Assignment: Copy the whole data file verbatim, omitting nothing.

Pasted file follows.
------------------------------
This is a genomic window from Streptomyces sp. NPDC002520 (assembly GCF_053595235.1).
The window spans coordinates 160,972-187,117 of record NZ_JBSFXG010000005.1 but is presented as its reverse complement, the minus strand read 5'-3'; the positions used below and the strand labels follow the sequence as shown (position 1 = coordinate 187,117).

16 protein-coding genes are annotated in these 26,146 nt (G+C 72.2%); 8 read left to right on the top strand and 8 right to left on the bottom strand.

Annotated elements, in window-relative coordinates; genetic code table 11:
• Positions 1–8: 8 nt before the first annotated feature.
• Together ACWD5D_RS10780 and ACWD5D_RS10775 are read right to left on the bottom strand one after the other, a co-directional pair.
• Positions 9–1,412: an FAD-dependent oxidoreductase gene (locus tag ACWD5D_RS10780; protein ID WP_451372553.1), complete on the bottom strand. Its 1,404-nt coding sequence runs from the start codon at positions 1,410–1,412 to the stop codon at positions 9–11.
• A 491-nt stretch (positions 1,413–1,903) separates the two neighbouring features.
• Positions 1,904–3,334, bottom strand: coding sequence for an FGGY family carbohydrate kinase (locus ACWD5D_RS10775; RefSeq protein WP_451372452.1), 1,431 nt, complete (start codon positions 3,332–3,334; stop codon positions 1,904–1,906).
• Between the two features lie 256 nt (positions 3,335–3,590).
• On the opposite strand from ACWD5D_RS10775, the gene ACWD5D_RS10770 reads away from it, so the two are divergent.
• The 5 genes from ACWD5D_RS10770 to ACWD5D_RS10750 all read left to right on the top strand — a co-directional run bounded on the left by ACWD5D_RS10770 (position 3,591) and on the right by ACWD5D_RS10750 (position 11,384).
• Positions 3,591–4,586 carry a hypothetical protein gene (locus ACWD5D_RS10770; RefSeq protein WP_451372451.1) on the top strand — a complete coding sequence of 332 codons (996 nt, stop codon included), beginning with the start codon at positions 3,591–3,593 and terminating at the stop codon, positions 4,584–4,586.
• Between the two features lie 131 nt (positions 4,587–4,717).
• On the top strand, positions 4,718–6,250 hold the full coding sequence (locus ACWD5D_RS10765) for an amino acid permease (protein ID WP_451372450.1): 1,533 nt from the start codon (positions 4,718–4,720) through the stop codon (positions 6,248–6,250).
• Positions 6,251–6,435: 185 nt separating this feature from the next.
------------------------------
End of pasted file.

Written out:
This is a genomic window from Streptomyces sp. NPDC002520 (assembly GCF_053595235.1).
The window spans coordinates 160,972-187,117 of record NZ_JBSFXG010000005.1 but is presented as its reverse complement, the minus strand read 5'-3'; the positions used below and the strand labels follow the sequence as shown (position 1 = coordinate 187,117).

16 protein-coding genes are annotated in these 26,146 nt (G+C 72.2%); 8 read left to right on the top strand and 8 right to left on the bottom strand.

Annotated elements, in window-relative coordinates; genetic code table 11:
• Positions 1–8: 8 nt before the first annotated feature.
• Together ACWD5D_RS10780 and ACWD5D_RS10775 are read right to left on the bottom strand one after the other, a co-directional pair.
• Positions 9–1,412: an FAD-dependent oxidoreductase gene (locus tag ACWD5D_RS10780; protein ID WP_451372553.1), complete on the bottom strand. Its 1,404-nt coding sequence runs from the start codon at positions 1,410–1,412 to the stop codon at positions 9–11.
• A 491-nt stretch (positions 1,413–1,903) separates the two neighbouring features.
• Positions 1,904–3,334, bottom strand: coding sequence for an FGGY family carbohydrate kinase (locus ACWD5D_RS10775; RefSeq protein WP_451372452.1), 1,431 nt, complete (start codon positions 3,332–3,334; stop codon positions 1,904–1,906).
• Between the two features lie 256 nt (positions 3,335–3,590).
• On the opposite strand from ACWD5D_RS10775, the gene ACWD5D_RS10770 reads away from it, so the two are divergent.
• The 5 genes from ACWD5D_RS10770 to ACWD5D_RS10750 all read left to right on the top strand — a co-directional run bounded on the left by ACWD5D_RS10770 (position 3,591) and on the right by ACWD5D_RS10750 (position 11,384).
• Positions 3,591–4,586 carry a hypothetical protein gene (locus ACWD5D_RS10770; RefSeq protein WP_451372451.1) on the top strand — a complete coding sequence of 332 codons (996 nt, stop codon included), beginning with the start codon at positions 3,591–3,593 and terminating at the stop codon, positions 4,584–4,586.
• Between the two features lie 131 nt (positions 4,587–4,717).
• On the top strand, positions 4,718–6,250 hold the full coding sequence (locus ACWD5D_RS10765) for an amino acid permease (protein ID WP_451372450.1): 1,533 nt from the start codon (positions 4,718–4,720) through the stop codon (positions 6,248–6,250).
• Positions 6,251–6,435: 185 nt separating this feature from the next.